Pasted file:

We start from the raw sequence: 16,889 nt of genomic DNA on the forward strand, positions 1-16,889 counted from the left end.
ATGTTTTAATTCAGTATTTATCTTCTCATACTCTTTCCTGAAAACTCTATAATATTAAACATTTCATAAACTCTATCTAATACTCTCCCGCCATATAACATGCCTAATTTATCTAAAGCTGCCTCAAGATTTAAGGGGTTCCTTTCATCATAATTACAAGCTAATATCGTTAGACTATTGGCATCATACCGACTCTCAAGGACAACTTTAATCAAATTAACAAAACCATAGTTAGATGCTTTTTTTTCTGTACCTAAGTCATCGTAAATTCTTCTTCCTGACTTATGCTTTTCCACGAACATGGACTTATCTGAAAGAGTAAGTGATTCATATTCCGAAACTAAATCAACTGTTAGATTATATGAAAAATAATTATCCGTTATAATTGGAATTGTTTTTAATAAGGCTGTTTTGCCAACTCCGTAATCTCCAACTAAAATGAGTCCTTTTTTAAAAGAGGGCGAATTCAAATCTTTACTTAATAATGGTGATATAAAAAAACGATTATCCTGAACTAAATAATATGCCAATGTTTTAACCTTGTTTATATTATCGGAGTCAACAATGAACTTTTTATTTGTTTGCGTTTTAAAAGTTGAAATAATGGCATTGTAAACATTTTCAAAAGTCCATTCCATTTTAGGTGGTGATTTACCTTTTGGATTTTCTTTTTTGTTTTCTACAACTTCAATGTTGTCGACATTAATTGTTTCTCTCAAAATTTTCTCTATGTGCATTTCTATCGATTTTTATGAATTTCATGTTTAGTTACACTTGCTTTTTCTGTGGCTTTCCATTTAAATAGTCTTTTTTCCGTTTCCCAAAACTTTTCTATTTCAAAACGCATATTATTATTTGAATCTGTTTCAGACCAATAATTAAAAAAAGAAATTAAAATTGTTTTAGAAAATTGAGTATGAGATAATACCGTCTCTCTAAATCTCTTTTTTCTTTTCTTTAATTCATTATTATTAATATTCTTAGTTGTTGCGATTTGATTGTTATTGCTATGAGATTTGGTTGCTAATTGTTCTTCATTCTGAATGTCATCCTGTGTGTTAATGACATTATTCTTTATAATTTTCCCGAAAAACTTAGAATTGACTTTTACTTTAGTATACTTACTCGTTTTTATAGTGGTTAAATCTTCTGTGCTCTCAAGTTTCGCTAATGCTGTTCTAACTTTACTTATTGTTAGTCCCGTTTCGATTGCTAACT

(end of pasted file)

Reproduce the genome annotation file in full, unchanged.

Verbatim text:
We start from the raw sequence: 16,889 nt of genomic DNA on the forward strand, positions 1-16,889 counted from the left end.
ATGTTTTAATTCAGTATTTATCTTCTCATACTCTTTCCTGAAAACTCTATAATATTAAACATTTCATAAACTCTATCTAATACTCTCCCGCCATATAACATGCCTAATTTATCTAAAGCTGCCTCAAGATTTAAGGGGTTCCTTTCATCATAATTACAAGCTAATATCGTTAGACTATTGGCATCATACCGACTCTCAAGGACAACTTTAATCAAATTAACAAAACCATAGTTAGATGCTTTTTTTTCTGTACCTAAGTCATCGTAAATTCTTCTTCCTGACTTATGCTTTTCCACGAACATGGACTTATCTGAAAGAGTAAGTGATTCATATTCCGAAACTAAATCAACTGTTAGATTATATGAAAAATAATTATCCGTTATAATTGGAATTGTTTTTAATAAGGCTGTTTTGCCAACTCCGTAATCTCCAACTAAAATGAGTCCTTTTTTAAAAGAGGGCGAATTCAAATCTTTACTTAATAATGGTGATATAAAAAAACGATTATCCTGAACTAAATAATATGCCAATGTTTTAACCTTGTTTATATTATCGGAGTCAACAATGAACTTTTTATTTGTTTGCGTTTTAAAAGTTGAAATAATGGCATTGTAAACATTTTCAAAAGTCCATTCCATTTTAGGTGGTGATTTACCTTTTGGATTTTCTTTTTTGTTTTCTACAACTTCAATGTTGTCGACATTAATTGTTTCTCTCAAAATTTTCTCTATGTGCATTTCTATCGATTTTTATGAATTTCATGTTTAGTTACACTTGCTTTTTCTGTGGCTTTCCATTTAAATAGTCTTTTTTCCGTTTCCCAAAACTTTTCTATTTCAAAACGCATATTATTATTTGAATCTGTTTCAGACCAATAATTAAAAAAAGAAATTAAAATTGTTTTAGAAAATTGAGTATGAGATAATACCGTCTCTCTAAATCTCTTTTTTCTTTTCTTTAATTCATTATTATTAATATTCTTAGTTGTTGCGATTTGATTGTTATTGCTATGAGATTTGGTTGCTAATTGTTCTTCATTCTGAATGTCATCCTGTGTGTTAATGACATTATTCTTTATAATTTTCCCGAAAAACTTAGAATTGACTTTTACTTTAGTATACTTACTCGTTTTTATAGTGGTTAAATCTTCTGTGCTCTCAAGTTTCGCTAATGCTGTTCTAACTTTACTTATTGTTAGTCCCGTTTCGATTGCTAACT